The Journal cited a study the newspaper commissioned with Thomson Financial. The study found stocks of the top 50 acquirers of the late 1990s have fallen three times as much as the Dow Jones Industrial Average.

Other examples mentioned included AT&T, which is now selling off the huge collection of cable companies it had bought for more than $90 billion in the 1990s. And Cisco Systems Inc., one of the leading acquirers in the tech world, has seen its stock fall 80% over the past two years.

Mergers peaked at $1.8 trillion in 2000, more than triple the level in the mid-1990s, according to the Journal. But merger activity this year has fallen to its lowest level in eight years, partly because of the recent collapses.

An earlier study, by Deloitte & Touche, examined the 40 most recent big investigations carried out by its reorganization services practice in the United Kingdom. The study found that 57% of the businesses had a failed merger or acquisition as the chief cause of their problems, the Financial Times reported Feb. 12.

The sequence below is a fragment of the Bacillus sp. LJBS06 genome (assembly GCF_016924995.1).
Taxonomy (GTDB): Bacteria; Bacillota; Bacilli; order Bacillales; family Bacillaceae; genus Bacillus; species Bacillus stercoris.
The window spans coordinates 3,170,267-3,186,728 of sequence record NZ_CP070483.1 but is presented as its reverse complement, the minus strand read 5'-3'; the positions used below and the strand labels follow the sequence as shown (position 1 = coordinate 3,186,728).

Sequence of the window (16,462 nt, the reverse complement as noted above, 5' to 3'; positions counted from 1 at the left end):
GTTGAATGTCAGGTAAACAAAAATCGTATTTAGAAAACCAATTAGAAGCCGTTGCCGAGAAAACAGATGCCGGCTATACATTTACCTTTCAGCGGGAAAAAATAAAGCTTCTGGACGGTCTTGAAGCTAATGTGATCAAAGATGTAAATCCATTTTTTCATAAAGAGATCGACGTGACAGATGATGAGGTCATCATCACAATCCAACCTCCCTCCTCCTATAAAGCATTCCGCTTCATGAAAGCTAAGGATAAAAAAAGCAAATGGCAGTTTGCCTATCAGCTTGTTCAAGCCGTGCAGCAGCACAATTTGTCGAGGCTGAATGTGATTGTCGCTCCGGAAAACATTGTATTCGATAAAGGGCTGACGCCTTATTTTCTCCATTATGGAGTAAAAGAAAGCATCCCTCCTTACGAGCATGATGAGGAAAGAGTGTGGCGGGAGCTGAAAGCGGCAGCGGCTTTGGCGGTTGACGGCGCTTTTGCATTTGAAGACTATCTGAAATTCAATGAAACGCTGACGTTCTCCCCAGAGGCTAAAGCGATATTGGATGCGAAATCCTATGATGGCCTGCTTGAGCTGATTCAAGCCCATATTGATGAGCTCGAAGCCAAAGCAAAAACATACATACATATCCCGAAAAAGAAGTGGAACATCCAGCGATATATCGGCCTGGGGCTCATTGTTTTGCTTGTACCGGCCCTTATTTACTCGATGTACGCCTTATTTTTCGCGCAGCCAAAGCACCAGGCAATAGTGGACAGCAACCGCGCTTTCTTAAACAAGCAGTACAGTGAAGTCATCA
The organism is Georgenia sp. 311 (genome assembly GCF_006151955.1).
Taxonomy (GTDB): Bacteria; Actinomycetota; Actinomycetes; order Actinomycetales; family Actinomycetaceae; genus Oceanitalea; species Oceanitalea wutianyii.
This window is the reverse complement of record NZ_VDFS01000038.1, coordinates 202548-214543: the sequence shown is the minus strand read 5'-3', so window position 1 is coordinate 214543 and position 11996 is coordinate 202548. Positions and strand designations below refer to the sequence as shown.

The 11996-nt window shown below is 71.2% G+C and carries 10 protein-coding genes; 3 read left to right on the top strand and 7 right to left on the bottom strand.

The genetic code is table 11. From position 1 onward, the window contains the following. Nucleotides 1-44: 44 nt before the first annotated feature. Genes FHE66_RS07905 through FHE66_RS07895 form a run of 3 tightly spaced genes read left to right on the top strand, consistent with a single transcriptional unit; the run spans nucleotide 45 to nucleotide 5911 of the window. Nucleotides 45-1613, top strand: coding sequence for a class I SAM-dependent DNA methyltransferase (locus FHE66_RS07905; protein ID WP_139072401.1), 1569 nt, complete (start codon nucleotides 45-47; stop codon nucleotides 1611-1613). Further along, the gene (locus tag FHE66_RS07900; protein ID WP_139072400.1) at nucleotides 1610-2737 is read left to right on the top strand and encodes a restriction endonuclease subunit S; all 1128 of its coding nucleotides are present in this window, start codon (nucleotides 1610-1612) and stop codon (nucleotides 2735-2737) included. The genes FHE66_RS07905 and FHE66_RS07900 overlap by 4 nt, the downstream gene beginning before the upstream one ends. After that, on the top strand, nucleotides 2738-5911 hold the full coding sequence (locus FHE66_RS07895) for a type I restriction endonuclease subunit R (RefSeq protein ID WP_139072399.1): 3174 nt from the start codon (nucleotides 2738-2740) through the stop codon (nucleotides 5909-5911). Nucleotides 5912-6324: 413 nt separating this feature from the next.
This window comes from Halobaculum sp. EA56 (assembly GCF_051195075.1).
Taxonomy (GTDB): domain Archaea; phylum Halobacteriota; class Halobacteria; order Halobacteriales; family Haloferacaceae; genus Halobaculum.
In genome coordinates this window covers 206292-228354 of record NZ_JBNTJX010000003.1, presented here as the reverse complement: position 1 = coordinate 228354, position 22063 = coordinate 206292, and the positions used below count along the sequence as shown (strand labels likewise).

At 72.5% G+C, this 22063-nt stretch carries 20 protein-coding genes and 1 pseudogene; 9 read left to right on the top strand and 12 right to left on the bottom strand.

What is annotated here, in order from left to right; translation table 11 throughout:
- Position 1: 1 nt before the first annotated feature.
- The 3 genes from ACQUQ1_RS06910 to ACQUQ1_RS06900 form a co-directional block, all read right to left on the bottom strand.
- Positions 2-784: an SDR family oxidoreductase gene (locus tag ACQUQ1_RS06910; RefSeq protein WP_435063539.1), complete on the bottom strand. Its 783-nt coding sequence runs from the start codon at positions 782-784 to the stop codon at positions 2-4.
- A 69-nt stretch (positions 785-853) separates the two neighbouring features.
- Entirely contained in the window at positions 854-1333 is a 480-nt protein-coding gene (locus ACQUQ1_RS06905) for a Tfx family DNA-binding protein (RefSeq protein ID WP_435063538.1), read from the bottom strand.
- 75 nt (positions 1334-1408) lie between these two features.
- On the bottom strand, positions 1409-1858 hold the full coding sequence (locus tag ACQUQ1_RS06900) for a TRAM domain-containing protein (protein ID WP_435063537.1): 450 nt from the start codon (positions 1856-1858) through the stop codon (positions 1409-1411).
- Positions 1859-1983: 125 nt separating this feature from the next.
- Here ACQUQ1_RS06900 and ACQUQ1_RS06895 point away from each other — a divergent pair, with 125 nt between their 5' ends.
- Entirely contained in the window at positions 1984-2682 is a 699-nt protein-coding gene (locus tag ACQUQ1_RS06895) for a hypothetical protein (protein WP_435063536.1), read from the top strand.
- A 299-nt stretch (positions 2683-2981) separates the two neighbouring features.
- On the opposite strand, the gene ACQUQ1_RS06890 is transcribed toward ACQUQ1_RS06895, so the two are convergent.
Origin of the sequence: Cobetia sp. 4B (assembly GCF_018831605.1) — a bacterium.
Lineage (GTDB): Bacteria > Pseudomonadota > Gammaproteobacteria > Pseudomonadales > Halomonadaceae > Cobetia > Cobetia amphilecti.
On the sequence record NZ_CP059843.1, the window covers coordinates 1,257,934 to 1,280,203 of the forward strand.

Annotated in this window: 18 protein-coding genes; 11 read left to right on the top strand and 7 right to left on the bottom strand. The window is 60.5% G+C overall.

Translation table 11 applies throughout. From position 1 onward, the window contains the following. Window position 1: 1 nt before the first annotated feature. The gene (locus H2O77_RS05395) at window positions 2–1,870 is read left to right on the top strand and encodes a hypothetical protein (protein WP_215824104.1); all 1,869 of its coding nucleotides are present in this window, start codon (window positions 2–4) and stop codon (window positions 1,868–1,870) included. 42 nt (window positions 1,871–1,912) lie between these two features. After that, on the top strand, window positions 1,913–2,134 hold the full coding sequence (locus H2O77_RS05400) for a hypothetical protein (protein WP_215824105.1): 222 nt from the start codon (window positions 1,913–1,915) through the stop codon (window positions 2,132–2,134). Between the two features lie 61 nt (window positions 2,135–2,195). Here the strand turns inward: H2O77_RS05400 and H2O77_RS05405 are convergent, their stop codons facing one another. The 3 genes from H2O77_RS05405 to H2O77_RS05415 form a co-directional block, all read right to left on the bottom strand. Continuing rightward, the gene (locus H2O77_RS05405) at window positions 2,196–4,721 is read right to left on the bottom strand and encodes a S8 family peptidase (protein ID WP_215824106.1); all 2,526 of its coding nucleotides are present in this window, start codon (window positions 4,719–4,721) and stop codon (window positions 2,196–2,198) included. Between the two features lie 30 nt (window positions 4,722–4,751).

A vivid example of merger problems is the case of AOL Time Warner, the world’s largest media conglomerate, formed as a result of a series of mergers in past years. As of midweek, its shares had plunged 61% this year, the New York Times reported July 3.

On May 2 the Guardian published a report on the company, just after it had announced a $54 billion write-down, “reflecting the crumbling value of its assets since the merger of America Online and Time Warner two years ago.” The paper noted that the share price was no less than 75% below the levels at which the companies were trading before merging.

A return to moral guidelines